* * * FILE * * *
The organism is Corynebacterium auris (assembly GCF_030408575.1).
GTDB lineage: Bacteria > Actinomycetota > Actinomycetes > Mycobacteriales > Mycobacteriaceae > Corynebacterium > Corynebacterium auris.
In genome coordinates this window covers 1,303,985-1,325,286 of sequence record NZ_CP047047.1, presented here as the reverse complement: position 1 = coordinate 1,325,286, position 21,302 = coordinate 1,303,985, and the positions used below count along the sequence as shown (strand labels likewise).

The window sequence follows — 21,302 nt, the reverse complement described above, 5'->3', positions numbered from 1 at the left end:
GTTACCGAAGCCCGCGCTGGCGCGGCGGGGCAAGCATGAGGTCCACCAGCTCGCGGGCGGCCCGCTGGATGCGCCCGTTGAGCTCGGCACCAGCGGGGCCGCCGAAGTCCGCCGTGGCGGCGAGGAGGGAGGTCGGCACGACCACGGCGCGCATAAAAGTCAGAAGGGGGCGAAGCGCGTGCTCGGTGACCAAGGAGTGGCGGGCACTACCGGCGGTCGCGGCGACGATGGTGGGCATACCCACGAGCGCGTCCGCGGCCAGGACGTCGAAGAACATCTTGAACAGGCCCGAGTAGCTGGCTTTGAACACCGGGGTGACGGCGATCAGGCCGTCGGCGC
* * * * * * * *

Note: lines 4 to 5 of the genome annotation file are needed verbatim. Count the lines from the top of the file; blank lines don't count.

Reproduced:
The window sequence follows — 21,302 nt, the reverse complement described above, 5'->3', positions numbered from 1 at the left end:
GTTACCGAAGCCCGCGCTGGCGCGGCGGGGCAAGCATGAGGTCCACCAGCTCGCGGGCGGCCCGCTGGATGCGCCCGTTGAGCTCGGCACCAGCGGGGCCGCCGAAGTCCGCCGTGGCGGCGAGGAGGGAGGTCGGCACGACCACGGCGCGCATAAAAGTCAGAAGGGGGCGAAGCGCGTGCTCGGTGACCAAGGAGTGGCGGGCACTACCGGCGGTCGCGGCGACGATGGTGGGCATACCCACGAGCGCGTCCGCGGCCAGGACGTCGAAGAACATCTTGAACAGGCCCGAGTAGCTGGCTTTGAACACCGGGGTGACGGCGATCAGGCCGTCGGCGC